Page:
I’ve been teaching in universities for decades how Hollywood (and other media) constantly work to destroy the White male by promoting women, blacks, etc. Maybe I should give more initial emphasis to the importance of media. If I do, I think I’ll use the whole of Prof. Griffin’s paragraph, as it explains how modern media exercises so much power over us. And we know (((who))) controls so much of the media in our world.

    The paragraph:

    “To begin, it’s important to keep in mind that a great percentage of our contact with the world is mediated rather than direct (thus the term “media”). That is to say, we weren’t there — in this case, in the A’s front offices and locker room in 2002 — someone showed us and told us about what went on and why and what it all meant. I wasn’t in the Civil War or World War II, I never met John F. Kennedy or Martin Luther King, I’ve never been to Iraq and Iran or met their leaders, I’ve never been in the presence of President Trump. Anything I know about any of that list I’ve gotten second hand; I didn’t experience it with my own senses, directly.”

      • Ed Connelly
        Ed Connelly says:

        Sorry, Charles, but the movie sounded so vile and so loaded with anti-White propaganda that I wouldn’t go near it. On the other hand, I did happen to watch Fargo before I knew what it was, so I’ll say a few words about that below.

        • Charles Frey
          Charles Frey says:

          I haven’t been to a movie in forty-five years and that particular piece of fecal matter would not have been my choice to break my record. Its trailers alone all but sent me to the loo to bring up.

          My discount store’s generic popcorn tastes better than Orville’s and comes out just fine in my microwave.

          On the streets of post-war Berlin, Cowboys and Indians was the name of the game: favourite comic-books collections and all. An American cap-pistol with holster and belt was the ultimate status symbol.

          I can’t possibly describe my disgust at seeing these trailers: this unnecessary, impudently Jewish attempt to denigrate yet another healthy and integral part of popular American history.

          I’m happily unsurprised by you not deigning to watch it either: even professionally.

    • Charles Frey
      Charles Frey says:

      Your citation of Dr. Griffin’s paragraph would suggest, that Hitler’s Table Talk was chiseled in soap stone, as opposed to granite.

    • Rerevisionist
      Rerevisionist says:

      @Ed Connelly – Your online piece ‘Understanding Hollywood …’ in my view doesn’t emphasise Jews anywhere near enough; I hope you can persuade yourself to do more in future. NB I note you say Jews are most visible and vulnerable, and therefore least powerful, in racially and culturally homogeneous societies. This sounds right, but in fact in most of western Europe I don’t think this is true. Most people in Britain in the 18th and 19th centuries had no idea at all that there were powerful and malevolent Jews in their countries. Many, perhaps most, still don’t. Secrecy appears to be far more important than immigrant races.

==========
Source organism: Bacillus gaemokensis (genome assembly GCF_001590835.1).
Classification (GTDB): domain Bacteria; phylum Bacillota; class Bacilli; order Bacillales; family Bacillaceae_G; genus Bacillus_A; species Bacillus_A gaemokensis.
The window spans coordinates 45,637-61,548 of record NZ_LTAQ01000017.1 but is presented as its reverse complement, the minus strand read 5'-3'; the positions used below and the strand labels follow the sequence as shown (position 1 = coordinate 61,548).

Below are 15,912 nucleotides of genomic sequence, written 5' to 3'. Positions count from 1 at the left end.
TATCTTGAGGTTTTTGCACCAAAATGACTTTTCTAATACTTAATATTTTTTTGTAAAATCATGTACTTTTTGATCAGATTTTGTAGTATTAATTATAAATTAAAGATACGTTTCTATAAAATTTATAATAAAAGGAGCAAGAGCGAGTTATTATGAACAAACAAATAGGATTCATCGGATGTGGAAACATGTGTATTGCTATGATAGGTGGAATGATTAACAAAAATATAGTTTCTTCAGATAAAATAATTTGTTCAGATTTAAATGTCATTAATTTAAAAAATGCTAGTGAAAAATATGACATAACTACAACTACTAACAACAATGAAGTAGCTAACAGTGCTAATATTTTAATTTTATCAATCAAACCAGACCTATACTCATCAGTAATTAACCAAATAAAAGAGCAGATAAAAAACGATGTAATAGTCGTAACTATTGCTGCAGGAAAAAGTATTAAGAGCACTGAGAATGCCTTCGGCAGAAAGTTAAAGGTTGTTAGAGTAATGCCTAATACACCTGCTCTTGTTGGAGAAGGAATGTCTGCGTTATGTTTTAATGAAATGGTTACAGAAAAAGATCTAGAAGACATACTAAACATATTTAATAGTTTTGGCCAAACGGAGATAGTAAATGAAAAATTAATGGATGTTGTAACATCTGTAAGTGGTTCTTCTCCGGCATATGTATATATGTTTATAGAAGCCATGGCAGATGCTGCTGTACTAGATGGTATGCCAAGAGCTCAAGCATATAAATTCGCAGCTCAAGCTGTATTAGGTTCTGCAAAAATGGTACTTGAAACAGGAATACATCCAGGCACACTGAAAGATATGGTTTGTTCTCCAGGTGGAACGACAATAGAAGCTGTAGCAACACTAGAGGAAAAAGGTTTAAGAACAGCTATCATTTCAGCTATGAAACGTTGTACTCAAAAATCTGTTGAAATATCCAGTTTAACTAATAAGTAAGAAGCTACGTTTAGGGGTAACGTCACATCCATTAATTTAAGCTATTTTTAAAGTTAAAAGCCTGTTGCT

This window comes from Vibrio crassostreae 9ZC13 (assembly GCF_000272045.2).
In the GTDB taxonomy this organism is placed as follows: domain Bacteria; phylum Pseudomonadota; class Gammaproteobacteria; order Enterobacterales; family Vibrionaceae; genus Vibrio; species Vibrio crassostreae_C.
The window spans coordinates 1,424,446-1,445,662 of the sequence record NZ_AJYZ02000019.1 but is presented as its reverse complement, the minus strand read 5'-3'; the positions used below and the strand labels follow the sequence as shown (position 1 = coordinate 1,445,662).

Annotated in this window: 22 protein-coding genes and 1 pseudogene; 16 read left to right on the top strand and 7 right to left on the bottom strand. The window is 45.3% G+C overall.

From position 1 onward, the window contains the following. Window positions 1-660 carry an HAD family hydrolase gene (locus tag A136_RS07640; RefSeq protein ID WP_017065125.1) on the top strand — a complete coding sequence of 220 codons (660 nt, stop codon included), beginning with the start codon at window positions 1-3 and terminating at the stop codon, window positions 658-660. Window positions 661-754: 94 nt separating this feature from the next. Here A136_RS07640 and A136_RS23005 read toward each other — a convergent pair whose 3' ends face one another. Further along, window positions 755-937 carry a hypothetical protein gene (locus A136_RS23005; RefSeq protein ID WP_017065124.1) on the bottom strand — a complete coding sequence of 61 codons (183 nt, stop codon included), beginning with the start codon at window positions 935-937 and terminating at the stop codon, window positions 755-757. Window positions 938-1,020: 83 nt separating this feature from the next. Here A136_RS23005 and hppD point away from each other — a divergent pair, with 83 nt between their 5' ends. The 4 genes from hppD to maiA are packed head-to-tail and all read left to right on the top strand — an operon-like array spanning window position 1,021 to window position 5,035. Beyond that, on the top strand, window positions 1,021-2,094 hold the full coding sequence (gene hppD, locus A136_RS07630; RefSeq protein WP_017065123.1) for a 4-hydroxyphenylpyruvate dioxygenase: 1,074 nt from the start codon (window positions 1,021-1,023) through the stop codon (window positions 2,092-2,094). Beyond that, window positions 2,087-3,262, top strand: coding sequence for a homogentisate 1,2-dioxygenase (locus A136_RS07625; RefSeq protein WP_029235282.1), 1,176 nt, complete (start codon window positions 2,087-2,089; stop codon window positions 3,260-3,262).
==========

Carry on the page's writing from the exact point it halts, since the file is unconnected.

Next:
11. Mitchell in CT
    Mitchell in CT says:

    Basically, every Adam Sandler is the same worn-out formula: the tall, Aryan man is always the villain, and the short homely Sandler walks off into the sunset with the beautiful blond woman.

  12. Grauhund
    Grauhund says:

    I recently caught a couple scenes of the movie FARGO which I confess to liking before I understood Jewish malevolence. In this particular scene It shows the white minnesotansl eating , with the camera focusing on their mouths as though they are cows chewing their cud. I was stunned to realize this was an inside joke for Jews (who call us goyim which means cattle.)They really hate us.

    • Floda
      Floda says:

      Fargo is a Coen Brothers movie, they have made quite a number of them. One of their favorite actors is George Clooney. Not all of their movies have the brutal gore of Fargo but all have at their core the lamentable position of the hapless white male.

    • Ed Connelly
      Ed Connelly says:

      Grauhund, I am convinced you are quite right about the hostility toward us contained in Fargo. In a different setting, I wrote about it extensively, but others just wouldn’t buy my arguments. For starters, that the Coen Brothers showed so many unintelligent Whites is obvious. But it gets worse as the unthinking violence ramps up, culminating with that brute feeding his former partner in crime into the wood chipper.

      BTW, do any of you think the use of the town “Brainerd” was a deliberate word play attempt such as “Brain” + “Nerd”? That is, people in that region are brainless nerds? Or is that going too far? I’ve always been curious about that.

      • Charles Frey
        Charles Frey says:

        Collins Dictionary.

        1 The state of being inert; inactivity.
        2 Physics. a) The tendency of a body to retain its state of rest or uniform motion unless acted upon by AN EXTERNAL FORCE.

        How about Brain inert, overlapped as Bra inert or Brainerd, instead of overlapping the two n ?

        Oh ! The available time on Sundays.

      • Charles Frey
        Charles Frey says:

        Collins Dictionary.
        1 The state of being inert; inactivity.
        2 a) Physics: the tendency of a body to preserve its state of rest or uniform motion unless ACTED UPON BY EXTERNAL FORCES. (etc.)

        What about Brain-inert as in Brainerd ?